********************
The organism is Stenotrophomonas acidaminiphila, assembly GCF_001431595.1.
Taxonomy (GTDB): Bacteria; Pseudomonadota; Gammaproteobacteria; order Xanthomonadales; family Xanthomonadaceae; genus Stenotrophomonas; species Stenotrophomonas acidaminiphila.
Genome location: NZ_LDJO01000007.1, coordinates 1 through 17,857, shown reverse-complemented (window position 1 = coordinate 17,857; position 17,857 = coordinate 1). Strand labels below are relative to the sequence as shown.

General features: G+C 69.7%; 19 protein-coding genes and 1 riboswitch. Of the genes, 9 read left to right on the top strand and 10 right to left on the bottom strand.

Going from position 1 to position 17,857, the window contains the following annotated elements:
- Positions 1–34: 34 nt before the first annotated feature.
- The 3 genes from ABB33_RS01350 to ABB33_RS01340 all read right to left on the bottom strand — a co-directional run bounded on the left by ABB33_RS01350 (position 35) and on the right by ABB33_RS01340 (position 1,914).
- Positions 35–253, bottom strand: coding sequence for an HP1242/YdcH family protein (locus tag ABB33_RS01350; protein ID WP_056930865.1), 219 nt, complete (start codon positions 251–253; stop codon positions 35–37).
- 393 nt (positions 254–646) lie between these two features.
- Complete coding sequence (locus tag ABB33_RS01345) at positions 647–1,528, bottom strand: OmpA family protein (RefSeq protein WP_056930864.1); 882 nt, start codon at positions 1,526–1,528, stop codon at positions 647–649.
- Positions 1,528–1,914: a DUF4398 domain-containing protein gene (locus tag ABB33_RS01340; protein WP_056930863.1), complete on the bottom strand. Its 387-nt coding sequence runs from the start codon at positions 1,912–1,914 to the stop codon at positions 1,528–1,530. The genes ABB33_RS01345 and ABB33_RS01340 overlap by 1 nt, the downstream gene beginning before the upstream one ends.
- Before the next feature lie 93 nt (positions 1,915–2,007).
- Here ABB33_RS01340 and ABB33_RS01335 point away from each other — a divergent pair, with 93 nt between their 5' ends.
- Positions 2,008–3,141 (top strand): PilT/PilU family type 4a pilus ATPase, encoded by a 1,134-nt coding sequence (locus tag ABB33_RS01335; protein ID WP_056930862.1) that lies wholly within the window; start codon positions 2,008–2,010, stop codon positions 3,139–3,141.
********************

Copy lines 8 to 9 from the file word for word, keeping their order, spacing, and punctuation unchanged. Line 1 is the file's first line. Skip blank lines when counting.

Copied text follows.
- Positions 35–253, bottom strand: coding sequence for an HP1242/YdcH family protein (locus tag ABB33_RS01350; protein ID WP_056930865.1), 219 nt, complete (start codon positions 251–253; stop codon positions 35–37).
- 393 nt (positions 254–646) lie between these two features.